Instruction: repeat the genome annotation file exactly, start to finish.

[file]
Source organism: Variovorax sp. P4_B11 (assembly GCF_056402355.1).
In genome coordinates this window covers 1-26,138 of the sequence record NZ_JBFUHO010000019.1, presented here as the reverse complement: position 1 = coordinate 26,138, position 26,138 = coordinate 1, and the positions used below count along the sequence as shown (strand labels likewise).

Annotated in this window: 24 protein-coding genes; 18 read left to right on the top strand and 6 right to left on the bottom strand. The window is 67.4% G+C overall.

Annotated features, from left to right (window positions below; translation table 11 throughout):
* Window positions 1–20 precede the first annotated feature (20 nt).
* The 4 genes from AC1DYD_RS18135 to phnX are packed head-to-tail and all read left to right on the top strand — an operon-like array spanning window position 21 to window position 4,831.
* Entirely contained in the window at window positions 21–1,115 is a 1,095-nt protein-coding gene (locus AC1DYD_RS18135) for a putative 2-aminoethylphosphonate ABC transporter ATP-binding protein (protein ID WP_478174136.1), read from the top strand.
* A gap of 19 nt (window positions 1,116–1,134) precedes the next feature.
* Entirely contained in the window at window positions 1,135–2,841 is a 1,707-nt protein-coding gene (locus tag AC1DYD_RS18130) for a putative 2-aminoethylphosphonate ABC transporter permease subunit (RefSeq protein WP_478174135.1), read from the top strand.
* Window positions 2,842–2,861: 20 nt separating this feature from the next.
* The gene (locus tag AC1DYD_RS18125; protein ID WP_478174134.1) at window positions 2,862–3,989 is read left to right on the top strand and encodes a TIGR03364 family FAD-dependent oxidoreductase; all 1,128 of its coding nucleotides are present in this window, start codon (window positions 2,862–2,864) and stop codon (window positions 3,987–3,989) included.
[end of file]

Source organism: Variovorax sp. P4_B11 (assembly GCF_056402355.1).
In genome coordinates this window covers 1-26,138 of the sequence record NZ_JBFUHO010000019.1, presented here as the reverse complement: position 1 = coordinate 26,138, position 26,138 = coordinate 1, and the positions used below count along the sequence as shown (strand labels likewise).

Annotated in this window: 24 protein-coding genes; 18 read left to right on the top strand and 6 right to left on the bottom strand. The window is 67.4% G+C overall.

Annotated features, from left to right (window positions below; translation table 11 throughout):
* Window positions 1–20 precede the first annotated feature (20 nt).
* The 4 genes from AC1DYD_RS18135 to phnX are packed head-to-tail and all read left to right on the top strand — an operon-like array spanning window position 21 to window position 4,831.
* Entirely contained in the window at window positions 21–1,115 is a 1,095-nt protein-coding gene (locus AC1DYD_RS18135) for a putative 2-aminoethylphosphonate ABC transporter ATP-binding protein (protein ID WP_478174136.1), read from the top strand.
* A gap of 19 nt (window positions 1,116–1,134) precedes the next feature.
* Entirely contained in the window at window positions 1,135–2,841 is a 1,707-nt protein-coding gene (locus tag AC1DYD_RS18130) for a putative 2-aminoethylphosphonate ABC transporter permease subunit (RefSeq protein WP_478174135.1), read from the top strand.
* Window positions 2,842–2,861: 20 nt separating this feature from the next.
* The gene (locus tag AC1DYD_RS18125; protein ID WP_478174134.1) at window positions 2,862–3,989 is read left to right on the top strand and encodes a TIGR03364 family FAD-dependent oxidoreductase; all 1,128 of its coding nucleotides are present in this window, start codon (window positions 2,862–2,864) and stop codon (window positions 3,987–3,989) included.